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April 9, 2017 edition (abridged)


Gunnar Richardson, a St. Michael the Archangel of Schererville parishioner, closes his eyes as he is prayed over by TAPT retreat director Kevin Driscoll, coordinator of the diocese's Office of Youth and Young Adult ministry, during the peer ministry commissioning ceremony in the club house at Camp Lawrence near Valparaiso on April 1. TAPT alumni who return to the teen retreat can serve as peer ministers to lead group discussions, or OATies, who help pray for participants as well as complete cooking and cleaning duties. (Anthony D. Alonzo photo)

TAPT veterans happily return to share their faith with their peers
by Marlene A. Zloza

VALPARAISO – For Brittany Williams, a senior at Portage High School, serving as a peer minister at the annual TAPT retreat for teens is a way to give back and say thanks.

“If (my TAPT leaders) hadn’t fostered me, I wouldn’t be where I am,” the 18-year-old parishioner of Our Lady of Sorrows in Valparaiso said during a recreation break at this year’s three-day retreat at Camp Lawrence. “My faith gets me through everything that happens in my life, and I hope to do for (these TAPTsters) what was done for me.”

High school students can attend TAPT just once, but can apply during the remainder of their high school years to serve as peer ministers and Our Auxiliary TAPT staffers, known as OATies. “In 2017, it’s hard for a teenager to commit to a three-day Catholic youth retreat, and we struggle to get them to come, but we never struggle to get them to come back to serve,” said Kevin Driscoll, coordinator of the Office of Youth and Young Adults for the Diocese of Gary.

“That tells us that once a teen experiences a retreat like this, they encounter Christ and want to continue that journey through prayer and service.”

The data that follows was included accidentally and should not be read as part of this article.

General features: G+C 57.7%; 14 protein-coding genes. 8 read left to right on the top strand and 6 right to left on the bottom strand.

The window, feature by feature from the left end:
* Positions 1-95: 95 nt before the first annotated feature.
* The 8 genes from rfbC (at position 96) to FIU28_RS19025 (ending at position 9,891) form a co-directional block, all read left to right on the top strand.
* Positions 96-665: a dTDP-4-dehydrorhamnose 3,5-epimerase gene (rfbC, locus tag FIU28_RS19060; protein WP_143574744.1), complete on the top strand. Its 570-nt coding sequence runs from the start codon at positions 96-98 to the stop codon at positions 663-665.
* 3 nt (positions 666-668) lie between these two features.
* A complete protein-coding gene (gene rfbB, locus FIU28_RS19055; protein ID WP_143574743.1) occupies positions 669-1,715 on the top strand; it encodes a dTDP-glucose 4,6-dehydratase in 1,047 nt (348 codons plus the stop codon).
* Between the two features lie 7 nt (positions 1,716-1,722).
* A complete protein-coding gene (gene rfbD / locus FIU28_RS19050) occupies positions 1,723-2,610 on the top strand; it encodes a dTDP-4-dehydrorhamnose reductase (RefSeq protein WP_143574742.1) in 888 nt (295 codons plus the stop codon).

While 55 youth attended the March 31-April 2 weekend filled with talks, discussion, prayer, reconciliation, the Holy Eucharist, activities, meals, music and fun, more than 100 participated, including 10 peer ministers, 8 OATies and the adult leadership team.

Peer ministers lead retreat activities, facilitate small group discussions, supervise dorm life and serve as role models, while OATies work behind the scenes, setting up and cleaning, assisting with meal prep, serving meals, and engaging in meaningful prayer for retreat participants and leaders.


Gina Santaquilani, a St. Mary of Crown Point parishioner and TAPT retreat peer minister gives her personal testimony of redicovering faith titled, "Choosing a Path" in the club house at Camp Lawrence near Valparaiso on April 1.(Anthony D. Alonzo photo)

Anastasia Watroba, 18, a peer minister from Crown Point High School and a member of St. Michael parish in Schererville, said an inspiring Reconciliation Talk by a peer minister last year, “and the strength of all the people saying they were praying for me, enabled me to confess something I had held in for years, and it was life-changing. It changed my relationship with my family, opened me up to them.